With the Munster championship a non event, much will rest on how well the Kingdom bridge the four week gap to the quarter-finals
Kerry had an emphatic victory over Limerick in the sweltering heat in Fitzgerald stadium on Sunday. From the outset one could tell that Limerick were looking to try and contain Kerry and keep the score respectable instead of going out and giving it a proper go.
They filtered a lot of bodies behind the ball, but struggled badly to get any cohesion going up front when they did manage a turnover or won a kick-out. Their half-forward line was non existent for much of the game and the gulf in class was evident for all to see.
The fact that none of the starting Limerick forwards managed to score from play tells its own story. The game won’t have done Kerry too many favours ahead of a four-week break in the lead into the quarter-finals.
The players will be happy with the performance and result, but will be well aware that there will be more intensity in training and in house matches over the next couple of weeks than there was in Fitzgerald stadium on Sunday.
Jack O’Connor publicly came out during the week stating that there was no real positive to winning a provincial title and going straight into the quarter-final and it is certainly something that the GAA have to look at.
Whoever Kerry meet at that stage will have had a decent test if not two since Kerry’s Munster final which isn’t ideal to say the least.
Looking at the game itself Kerry will be happy to have kicked 1-28 no matter the opposition. Kerry were quite clinical in front of goals especially in the second half when the game opened up, registering no wide in the second period which bodes well for the bigger tests that lie ahead.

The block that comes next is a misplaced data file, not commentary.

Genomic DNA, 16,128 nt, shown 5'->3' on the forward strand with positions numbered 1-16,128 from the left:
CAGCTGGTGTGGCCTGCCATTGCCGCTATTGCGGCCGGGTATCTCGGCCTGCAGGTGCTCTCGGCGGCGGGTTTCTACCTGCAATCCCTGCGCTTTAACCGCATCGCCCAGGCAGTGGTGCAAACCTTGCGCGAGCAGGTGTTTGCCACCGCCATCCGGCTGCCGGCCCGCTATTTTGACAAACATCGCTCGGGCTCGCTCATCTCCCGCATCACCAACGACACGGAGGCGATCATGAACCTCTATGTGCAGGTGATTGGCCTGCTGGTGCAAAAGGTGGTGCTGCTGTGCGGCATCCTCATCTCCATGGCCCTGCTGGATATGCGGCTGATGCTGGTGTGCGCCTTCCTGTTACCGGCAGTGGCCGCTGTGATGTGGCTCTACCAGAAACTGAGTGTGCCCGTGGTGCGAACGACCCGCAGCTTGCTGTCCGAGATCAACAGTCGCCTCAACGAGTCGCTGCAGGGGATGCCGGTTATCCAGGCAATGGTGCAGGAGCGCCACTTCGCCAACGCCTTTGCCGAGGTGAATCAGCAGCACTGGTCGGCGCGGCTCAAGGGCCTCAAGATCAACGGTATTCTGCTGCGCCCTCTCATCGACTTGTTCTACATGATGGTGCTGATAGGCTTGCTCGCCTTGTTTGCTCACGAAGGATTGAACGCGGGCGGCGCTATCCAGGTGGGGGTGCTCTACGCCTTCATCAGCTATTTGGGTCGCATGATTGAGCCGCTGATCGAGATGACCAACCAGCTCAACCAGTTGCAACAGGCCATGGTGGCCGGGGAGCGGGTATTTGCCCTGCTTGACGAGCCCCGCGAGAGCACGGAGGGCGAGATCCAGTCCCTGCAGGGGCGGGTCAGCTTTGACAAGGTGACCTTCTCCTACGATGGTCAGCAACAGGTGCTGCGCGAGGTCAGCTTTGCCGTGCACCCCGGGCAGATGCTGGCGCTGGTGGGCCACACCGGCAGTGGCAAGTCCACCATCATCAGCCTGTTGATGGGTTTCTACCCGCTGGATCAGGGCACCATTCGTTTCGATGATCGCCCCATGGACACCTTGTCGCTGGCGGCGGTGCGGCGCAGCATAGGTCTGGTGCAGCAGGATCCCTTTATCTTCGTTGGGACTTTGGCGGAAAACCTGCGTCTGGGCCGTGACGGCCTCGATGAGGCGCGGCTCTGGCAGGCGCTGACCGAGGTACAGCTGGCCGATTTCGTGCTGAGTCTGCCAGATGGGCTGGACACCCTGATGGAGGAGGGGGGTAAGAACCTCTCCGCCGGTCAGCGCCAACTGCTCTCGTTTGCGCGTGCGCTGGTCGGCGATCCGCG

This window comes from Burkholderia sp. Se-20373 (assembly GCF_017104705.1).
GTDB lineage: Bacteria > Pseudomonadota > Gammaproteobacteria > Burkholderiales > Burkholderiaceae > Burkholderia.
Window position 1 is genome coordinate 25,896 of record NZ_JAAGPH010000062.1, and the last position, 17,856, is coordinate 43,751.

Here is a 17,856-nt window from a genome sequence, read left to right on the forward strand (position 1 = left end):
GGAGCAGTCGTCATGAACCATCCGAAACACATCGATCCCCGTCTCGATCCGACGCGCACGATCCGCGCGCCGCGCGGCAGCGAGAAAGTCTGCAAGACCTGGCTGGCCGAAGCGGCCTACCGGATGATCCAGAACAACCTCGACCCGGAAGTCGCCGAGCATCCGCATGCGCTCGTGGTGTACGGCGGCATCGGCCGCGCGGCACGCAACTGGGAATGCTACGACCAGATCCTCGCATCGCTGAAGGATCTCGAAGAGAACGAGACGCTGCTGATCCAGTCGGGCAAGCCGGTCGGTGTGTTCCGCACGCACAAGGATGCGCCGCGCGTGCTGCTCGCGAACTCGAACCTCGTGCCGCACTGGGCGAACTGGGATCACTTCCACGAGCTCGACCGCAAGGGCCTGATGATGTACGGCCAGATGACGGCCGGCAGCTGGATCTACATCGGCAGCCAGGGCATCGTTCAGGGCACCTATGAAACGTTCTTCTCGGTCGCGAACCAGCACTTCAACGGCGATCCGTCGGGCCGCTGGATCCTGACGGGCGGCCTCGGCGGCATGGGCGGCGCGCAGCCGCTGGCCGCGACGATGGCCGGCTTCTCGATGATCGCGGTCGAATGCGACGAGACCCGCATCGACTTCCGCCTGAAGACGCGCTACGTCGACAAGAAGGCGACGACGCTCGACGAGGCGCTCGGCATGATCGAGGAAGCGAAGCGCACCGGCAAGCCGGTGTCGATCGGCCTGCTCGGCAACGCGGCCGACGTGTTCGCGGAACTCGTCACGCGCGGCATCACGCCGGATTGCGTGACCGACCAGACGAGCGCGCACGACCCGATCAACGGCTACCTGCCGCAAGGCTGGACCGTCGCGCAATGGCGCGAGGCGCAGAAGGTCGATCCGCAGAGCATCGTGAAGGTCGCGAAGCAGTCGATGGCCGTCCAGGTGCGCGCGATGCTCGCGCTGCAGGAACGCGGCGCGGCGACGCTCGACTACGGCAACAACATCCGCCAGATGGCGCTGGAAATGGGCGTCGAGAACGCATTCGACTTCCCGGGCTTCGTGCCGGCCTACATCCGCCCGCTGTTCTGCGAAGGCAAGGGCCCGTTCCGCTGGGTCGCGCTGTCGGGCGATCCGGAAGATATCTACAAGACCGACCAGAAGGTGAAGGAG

Killian Spillane had a great game in the corner kicking 1-3 from play in a man of the match display. He has bags of talent as most Kerry supporters know all too well. Hopefully that performance will kick start a massive summer for him and he will bring that type of performance on a constant basis.
With Killian, Paul Geaney and Tony Brosnan contributing 1-10 from Kerry’s full-forward line, it certainly gives Jack a welcome headache in relation to team selection as he looks forward to the All Ireland quarter-final.
David Clifford will come back into the team once fit and depending on the opposition Kerry may only look to play two inside so competition in training in the coming weeks is going to be huge.
Micheál Burns had a good last 20 minutes kicking a couple of scores and will be another man pushing hard for game time in four weeks.
Kerry weren’t really tested at the back on Sunday, but once again will have been happy to get through the game without conceding a goal or even a goal chance of note. The starting six at the back against Limerick may well be the men that Jack will trust for the rest of the Championship.
They gelled well together during the league and you can see their confidence as a defensive unit is growing all the time. No man is being left isolated with space in front of him like in previous years.